These strange times have made us experts in loss and loneliness | Yvonne Roberts
A pioneering project aims to reject fatalism in favour of solutions for those feeling the effects of isolation
‘Loneliness, loss and regret,” said a headline last week, “what getting old really feels like.” Psychologist Sam Carr and a team at the University of Bath have conducted 80 interviews for The Loneliness Project. Many feature men and women whose lifetime partner has died, as part of “a large-scale, in-depth exploration of how older people experience loneliness and what it means for them”. On the whole, it seems, when you mine the final decades, it’s grim.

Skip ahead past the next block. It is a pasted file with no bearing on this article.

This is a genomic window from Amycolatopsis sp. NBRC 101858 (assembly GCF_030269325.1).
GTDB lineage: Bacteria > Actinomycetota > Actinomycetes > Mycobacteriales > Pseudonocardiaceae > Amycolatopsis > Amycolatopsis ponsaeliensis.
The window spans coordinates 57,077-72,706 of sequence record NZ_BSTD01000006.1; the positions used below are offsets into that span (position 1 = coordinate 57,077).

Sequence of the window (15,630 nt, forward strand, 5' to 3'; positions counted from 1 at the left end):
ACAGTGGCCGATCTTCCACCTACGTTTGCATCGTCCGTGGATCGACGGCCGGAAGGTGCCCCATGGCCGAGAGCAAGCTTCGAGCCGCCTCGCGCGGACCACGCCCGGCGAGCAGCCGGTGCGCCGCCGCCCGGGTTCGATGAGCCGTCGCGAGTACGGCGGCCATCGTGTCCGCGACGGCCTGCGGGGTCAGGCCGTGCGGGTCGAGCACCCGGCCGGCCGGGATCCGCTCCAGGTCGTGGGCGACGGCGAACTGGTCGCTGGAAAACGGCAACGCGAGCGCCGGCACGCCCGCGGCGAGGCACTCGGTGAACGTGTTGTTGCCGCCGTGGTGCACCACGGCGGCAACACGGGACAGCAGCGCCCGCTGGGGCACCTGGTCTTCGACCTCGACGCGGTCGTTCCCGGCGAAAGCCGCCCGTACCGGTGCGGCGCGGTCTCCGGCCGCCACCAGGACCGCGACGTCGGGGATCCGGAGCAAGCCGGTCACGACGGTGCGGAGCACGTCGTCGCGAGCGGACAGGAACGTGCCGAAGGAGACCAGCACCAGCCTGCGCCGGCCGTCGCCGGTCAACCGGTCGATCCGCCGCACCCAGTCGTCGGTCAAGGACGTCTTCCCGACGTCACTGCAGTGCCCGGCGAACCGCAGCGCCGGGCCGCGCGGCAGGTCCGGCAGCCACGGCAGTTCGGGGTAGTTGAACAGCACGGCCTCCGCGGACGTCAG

We know from myriads of research that loneliness and loss, accompanied by decreasing physical abilities, undercuts happiness, triggers depression, exacerbates heart attacks and paralyses social skills – to mention only a few of the impacts on the human body and soul.